John Hall, Legacy Society Member
In the course of my 21 years as Minister of First Church, I had many opportunities to meet people who were struggling, vulnerable, or who were looking for a way to belong in the wider community. In some cases, these individuals came to church on a Sunday morning. In other cases, I met them out in the community or on the streets. Invariably, they were warm, compassionate, appreciative of our interaction (as I was) and willing to help in any way they could. I hired one young man to shovel snow from the front steps of the church. Another man soon became proud of his role in making the Sunday morning coffee. A woman became a regular usher.
What the majority of these individuals had in common—I came to learn—was that they were being cared for by Gilead Community Services. Their personal struggles were due to various health problems or disabilities. I often had the occasion to reflect, and reflect again, that without the care of Gilead, their lives would have been far more difficult, or broken, or cut short. They would have been in hospitals, jails, homeless, malnourished, or in some other tragic situation.
I became familiar with the inner workings of Gilead when my friendship with one Gilead client deepened. (He had been the snow shoveler.) Through him, I came to know many of the Gilead staff who watched out for him and others in the group home. I have attended treatment team meetings, taken my friend on weekly outings (before the pandemic) to walk with our dogs, and through such activities had many interactions with the staff. In short, I’ve seen up close how the staff care deeply about the clients they serve. They prepare special holiday meals. They run errands on their way to and from work. They help the clients use the internet, drive them long distances to attend family funerals or visit the gravesites of their deceased loved ones. They go on picnics, to the movies, on walks, shopping, or to medical appointments. They sit for hours in emergency rooms and accompany the clients in all sorts of ways, often in stressful situations. They become the families of the clients, since in many cases the clients have no other family to be present in these ways.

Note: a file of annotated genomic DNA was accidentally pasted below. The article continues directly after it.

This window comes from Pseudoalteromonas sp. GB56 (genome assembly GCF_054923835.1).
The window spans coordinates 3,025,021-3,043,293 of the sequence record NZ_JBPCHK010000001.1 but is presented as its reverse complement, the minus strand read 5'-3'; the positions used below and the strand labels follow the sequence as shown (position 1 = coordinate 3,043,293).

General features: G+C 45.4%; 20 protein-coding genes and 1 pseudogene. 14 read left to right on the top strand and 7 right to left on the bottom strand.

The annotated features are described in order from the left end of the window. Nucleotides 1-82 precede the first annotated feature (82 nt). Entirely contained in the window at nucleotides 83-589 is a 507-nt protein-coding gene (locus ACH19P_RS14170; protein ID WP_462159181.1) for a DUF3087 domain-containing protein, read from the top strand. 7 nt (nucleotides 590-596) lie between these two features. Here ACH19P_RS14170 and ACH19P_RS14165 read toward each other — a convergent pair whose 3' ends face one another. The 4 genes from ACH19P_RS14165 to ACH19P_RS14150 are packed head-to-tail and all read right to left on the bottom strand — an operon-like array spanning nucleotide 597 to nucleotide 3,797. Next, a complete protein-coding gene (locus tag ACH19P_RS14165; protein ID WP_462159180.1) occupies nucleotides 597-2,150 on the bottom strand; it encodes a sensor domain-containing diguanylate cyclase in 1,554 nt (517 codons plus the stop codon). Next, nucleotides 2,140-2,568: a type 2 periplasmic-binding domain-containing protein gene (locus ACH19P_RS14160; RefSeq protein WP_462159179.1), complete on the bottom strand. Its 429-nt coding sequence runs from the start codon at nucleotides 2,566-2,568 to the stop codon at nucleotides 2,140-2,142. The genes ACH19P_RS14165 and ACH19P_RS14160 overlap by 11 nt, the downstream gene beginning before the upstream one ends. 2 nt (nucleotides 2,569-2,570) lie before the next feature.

When it came time for me to update my estate plans, I wanted to leave a significant bequest to Gilead. But first, I asked the Gilead administrators about their policies for the use of invested funds and about the discipline and prudence of Gilead’s financial management. I was very impressed both with the nature of these financial policies and the willingness of Dan Osbourne to share details of their financial condition and management policies. Indeed, he was eager to do so.
And of course, I have witnessed for many years how Lucy McMillan so effectively builds and strengthens the bridge between the clients whom Gilead cares for and the surrounding community. Lucy knows the clients by name, she knows their particular struggles and how to involve them in community events for the well-being of all.
If you are reading this, you undoubtedly have your own awareness of what I’m describing. Our observations reflect positively not only on the current leaders of Gilead, but on the traditions they have established—all of which assures me that Gilead will remain in good hands, with compassion at the heart of its work, for decades to come.
So, I will continue to support Gilead while I’m alive. And after I die, my intention is that Gilead will receive a significant amount of my life’s savings that will help Gilead’s life-saving work endure. It’s something I’m honored and privileged, to do. I urge others to consider making a similar commitment. Your own life will be richer when you do.